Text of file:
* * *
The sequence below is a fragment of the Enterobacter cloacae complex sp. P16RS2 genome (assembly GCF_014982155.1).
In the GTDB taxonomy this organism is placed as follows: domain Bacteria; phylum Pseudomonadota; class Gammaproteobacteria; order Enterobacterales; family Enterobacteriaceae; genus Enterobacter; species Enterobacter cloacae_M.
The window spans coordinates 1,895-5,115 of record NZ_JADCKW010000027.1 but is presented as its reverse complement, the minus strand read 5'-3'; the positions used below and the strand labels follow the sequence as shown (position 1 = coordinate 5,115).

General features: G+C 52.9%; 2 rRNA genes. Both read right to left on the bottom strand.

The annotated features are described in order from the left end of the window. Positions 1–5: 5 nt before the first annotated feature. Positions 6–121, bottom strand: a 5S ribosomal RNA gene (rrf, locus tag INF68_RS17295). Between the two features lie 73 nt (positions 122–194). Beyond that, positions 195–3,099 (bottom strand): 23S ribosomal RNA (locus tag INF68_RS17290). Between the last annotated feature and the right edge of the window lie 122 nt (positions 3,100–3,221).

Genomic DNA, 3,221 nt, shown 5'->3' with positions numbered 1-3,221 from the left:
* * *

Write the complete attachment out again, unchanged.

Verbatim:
The sequence below is a fragment of the Enterobacter cloacae complex sp. P16RS2 genome (assembly GCF_014982155.1).
In the GTDB taxonomy this organism is placed as follows: domain Bacteria; phylum Pseudomonadota; class Gammaproteobacteria; order Enterobacterales; family Enterobacteriaceae; genus Enterobacter; species Enterobacter cloacae_M.
The window spans coordinates 1,895-5,115 of record NZ_JADCKW010000027.1 but is presented as its reverse complement, the minus strand read 5'-3'; the positions used below and the strand labels follow the sequence as shown (position 1 = coordinate 5,115).

General features: G+C 52.9%; 2 rRNA genes. Both read right to left on the bottom strand.

The annotated features are described in order from the left end of the window. Positions 1–5: 5 nt before the first annotated feature. Positions 6–121, bottom strand: a 5S ribosomal RNA gene (rrf, locus tag INF68_RS17295). Between the two features lie 73 nt (positions 122–194). Beyond that, positions 195–3,099 (bottom strand): 23S ribosomal RNA (locus tag INF68_RS17290). Between the last annotated feature and the right edge of the window lie 122 nt (positions 3,100–3,221).

Genomic DNA, 3,221 nt, shown 5'->3' with positions numbered 1-3,221 from the left: